There are several kinds of success stories. We emphasize the ones starring brilliant inventors and earnest toilers. We celebrate sweat and stamina. We downplay the schemers, the short cuts and the subterfuge. But for every ambitious person who has the goods and is prepared to pay his or her dues, there’s another who doesn’t and is content to play the con. In the Trump era and the Trump orbit, these ambassadors of a darker side of the American dream have come to the fore.
.. What a con Holmes played with Theranos. For those unfamiliar with the tale, which the journalist John Carreyrou told brilliantly in “Bad Blood,” she dropped out of Stanford at 19 to pursue her Silicon Valley dream, intent on becoming a billionaire and on claiming the same perch in our culture and popular imagination that Steve Jobs did. She modeled her work habits and management style after his. She dressed as he did, in black turtlenecks. She honed a phony voice, deeper than her real one.
She spoke, with immaculate assurance, of a day when it might be on everyone’s bathroom counter: a time saver, a money saver and quite possibly a lifesaver. She sent early, imperfect versions of it to Walgreens pharmacies, which used it and thus doled out erroneous diagnoses to patients. She blocked peer reviews of it and buried evidence of its failures.
This went on not for months but for years, as Holmes attracted more than $900 million of investment money and lured a breathtakingly distinguished board of directors including two former secretaries of state, George Shultz and Henry Kissinger; a former secretary of defense, William Perry; and a future secretary of defense, James Mattis. What they had before them wasn’t proof or even the sturdy promise of revolutionary technology. It was a self-appointed wunderkind who struck a persuasive pose and talked an amazing game.
She was eventually found out, and faces criminal charges that could put her in prison. But there’s no guarantee of that. Meantime she lives in luxury. God bless America.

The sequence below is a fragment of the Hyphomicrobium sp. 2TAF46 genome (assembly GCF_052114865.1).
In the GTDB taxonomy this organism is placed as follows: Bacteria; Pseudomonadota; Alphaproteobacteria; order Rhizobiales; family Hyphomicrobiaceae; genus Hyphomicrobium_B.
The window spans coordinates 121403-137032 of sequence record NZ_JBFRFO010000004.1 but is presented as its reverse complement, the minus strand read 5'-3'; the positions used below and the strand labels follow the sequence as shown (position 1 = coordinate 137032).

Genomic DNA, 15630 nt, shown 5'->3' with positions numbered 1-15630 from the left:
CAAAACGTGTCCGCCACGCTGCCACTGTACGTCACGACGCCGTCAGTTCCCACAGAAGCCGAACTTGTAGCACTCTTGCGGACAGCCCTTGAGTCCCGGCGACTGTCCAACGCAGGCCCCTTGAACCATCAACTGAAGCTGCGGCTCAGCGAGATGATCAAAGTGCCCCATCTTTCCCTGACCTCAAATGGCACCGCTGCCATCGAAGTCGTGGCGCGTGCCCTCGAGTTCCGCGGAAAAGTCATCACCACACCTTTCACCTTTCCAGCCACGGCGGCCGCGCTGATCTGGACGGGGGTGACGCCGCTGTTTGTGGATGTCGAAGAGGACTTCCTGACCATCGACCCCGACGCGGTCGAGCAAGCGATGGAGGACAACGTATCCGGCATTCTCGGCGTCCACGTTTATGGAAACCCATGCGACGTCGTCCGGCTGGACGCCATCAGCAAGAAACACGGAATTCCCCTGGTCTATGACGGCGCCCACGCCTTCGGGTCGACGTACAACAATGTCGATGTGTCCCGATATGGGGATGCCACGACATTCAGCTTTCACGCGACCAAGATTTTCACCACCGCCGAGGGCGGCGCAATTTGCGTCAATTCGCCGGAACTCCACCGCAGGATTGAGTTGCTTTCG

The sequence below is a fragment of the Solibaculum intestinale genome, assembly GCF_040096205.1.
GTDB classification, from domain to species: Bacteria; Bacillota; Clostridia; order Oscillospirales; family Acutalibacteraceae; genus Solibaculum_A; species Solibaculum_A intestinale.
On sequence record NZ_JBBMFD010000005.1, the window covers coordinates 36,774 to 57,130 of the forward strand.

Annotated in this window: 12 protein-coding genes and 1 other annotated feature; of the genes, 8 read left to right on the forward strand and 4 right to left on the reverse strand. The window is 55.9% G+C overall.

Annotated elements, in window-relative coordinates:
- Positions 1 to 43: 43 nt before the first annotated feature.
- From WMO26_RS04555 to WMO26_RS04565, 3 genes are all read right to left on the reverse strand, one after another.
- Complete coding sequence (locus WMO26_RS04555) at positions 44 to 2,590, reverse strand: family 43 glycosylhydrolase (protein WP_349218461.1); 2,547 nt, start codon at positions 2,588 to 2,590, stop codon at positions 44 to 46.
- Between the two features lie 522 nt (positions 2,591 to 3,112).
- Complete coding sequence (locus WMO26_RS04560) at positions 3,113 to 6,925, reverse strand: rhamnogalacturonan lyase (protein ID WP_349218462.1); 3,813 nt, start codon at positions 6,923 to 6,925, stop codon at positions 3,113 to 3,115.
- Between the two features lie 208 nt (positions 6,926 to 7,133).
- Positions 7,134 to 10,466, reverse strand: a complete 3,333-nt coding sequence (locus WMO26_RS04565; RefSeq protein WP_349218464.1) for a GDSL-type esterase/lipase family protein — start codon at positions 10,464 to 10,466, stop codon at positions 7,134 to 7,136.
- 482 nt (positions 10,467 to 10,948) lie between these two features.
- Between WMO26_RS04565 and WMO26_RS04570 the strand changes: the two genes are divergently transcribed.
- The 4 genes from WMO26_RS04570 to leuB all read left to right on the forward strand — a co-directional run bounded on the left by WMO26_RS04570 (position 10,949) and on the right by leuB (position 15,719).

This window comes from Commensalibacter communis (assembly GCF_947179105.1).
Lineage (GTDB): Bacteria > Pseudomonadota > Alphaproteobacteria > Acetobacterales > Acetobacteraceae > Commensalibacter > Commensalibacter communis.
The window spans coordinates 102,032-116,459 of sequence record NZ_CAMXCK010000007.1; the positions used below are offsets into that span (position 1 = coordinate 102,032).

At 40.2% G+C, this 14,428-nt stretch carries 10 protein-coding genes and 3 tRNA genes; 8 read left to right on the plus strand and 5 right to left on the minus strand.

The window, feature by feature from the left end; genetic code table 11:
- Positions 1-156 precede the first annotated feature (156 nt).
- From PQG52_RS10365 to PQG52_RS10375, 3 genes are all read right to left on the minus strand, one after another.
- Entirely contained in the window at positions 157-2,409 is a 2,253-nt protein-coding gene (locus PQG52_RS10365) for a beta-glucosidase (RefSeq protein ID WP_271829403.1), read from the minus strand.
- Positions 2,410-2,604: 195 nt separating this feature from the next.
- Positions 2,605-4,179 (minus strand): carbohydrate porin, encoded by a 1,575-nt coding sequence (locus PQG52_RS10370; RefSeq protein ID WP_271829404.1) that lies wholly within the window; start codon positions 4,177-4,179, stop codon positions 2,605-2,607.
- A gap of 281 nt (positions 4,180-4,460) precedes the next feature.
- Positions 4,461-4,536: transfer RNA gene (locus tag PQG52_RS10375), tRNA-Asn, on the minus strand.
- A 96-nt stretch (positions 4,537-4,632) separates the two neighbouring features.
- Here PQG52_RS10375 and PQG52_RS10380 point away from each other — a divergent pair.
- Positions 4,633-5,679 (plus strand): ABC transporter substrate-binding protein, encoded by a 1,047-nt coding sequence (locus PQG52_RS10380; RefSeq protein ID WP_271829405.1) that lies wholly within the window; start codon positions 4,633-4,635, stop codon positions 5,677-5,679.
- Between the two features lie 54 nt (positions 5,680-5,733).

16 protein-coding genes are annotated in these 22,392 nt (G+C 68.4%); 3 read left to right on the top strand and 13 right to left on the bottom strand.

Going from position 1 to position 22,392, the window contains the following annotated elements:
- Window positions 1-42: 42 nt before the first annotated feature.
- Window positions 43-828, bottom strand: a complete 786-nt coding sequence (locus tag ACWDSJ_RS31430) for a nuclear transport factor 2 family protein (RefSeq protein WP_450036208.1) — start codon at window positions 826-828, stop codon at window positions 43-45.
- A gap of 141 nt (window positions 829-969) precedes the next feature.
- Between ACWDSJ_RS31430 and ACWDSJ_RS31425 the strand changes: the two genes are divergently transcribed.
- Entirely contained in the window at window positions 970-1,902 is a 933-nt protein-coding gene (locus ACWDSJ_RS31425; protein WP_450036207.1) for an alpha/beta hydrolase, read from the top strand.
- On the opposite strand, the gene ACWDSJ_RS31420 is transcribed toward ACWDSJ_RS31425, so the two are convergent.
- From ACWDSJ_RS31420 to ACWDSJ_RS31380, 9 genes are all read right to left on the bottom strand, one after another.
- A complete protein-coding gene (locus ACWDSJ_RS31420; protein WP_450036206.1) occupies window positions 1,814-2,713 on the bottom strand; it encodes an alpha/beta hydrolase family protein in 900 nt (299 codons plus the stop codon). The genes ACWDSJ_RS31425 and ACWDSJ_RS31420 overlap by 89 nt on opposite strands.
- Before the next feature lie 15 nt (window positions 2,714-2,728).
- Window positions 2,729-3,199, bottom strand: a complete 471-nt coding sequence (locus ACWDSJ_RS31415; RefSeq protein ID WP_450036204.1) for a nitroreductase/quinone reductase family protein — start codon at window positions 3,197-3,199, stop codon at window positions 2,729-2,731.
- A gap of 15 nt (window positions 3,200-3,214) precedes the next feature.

Theranos was perhaps an outlier in the scope of its deceptions, but not in the deceptions themselves. In an article titled “The Ugly Unethical Underside of Silicon Valley” in Fortune magazine in December 2016, Erin Griffith tallied a list of aborted ventures with more shimmer and swagger than substance, asserting: “As the list of start-up scandals grows, it’s time to ask whether entrepreneurs are taking ‘fake it till you make it’ too far.”
There are many reasons to stand against Trump, but the one that should take precedence — because it is foundational for decent governance — is his autocratic assumption that he is above the expectations that apply to us normal humans.
- .. Should Trump separate himself completely from his business interests, as presidents had been doing for more than four decades? His implicit message is always: No, I can do what I want.
- .. Should we know the full cost of his gallivanting and how many of the millions of dollars involved are circulating back to his family through the charges Trump’s resorts impose on the government?
- .. Should we know why it is that, according to The Post’s Greg Miller, Trump “appears increasingly isolated within his own administration” in calling for warmer relations with Russia even as almost everyone else in his government issues “blistering critiques of Moscow”?
- .. Did Trump express concern about democracy? Nope. He called Erdogan to congratulate him. Why?
- .. Asked about Turkey in a December 2015 interview with, of all people, Stephen K. Bannon — now his chief strategist who back then hosted a radio show on Breitbart — Trump admitted: “I have a little conflict of interest because I have a major, major building in Istanbul.” He also described Erdogan as “a strong leader”
.. If Hillary Clinton had done any one of the things described above, is there any doubt about what Republicans in Congress would be saying and doing?
.. It’s said that Trump always skates away. Not true. Those he ripped off in his Trump University scam stuck with the fight and forced Trump to settle a lawsuit he said (in an untruth typical of his approach) he would never settle. The country’s citizens can prevail, too, if we insist on calling out a self-absorbed huckster who treats us all as easily bamboozled fools.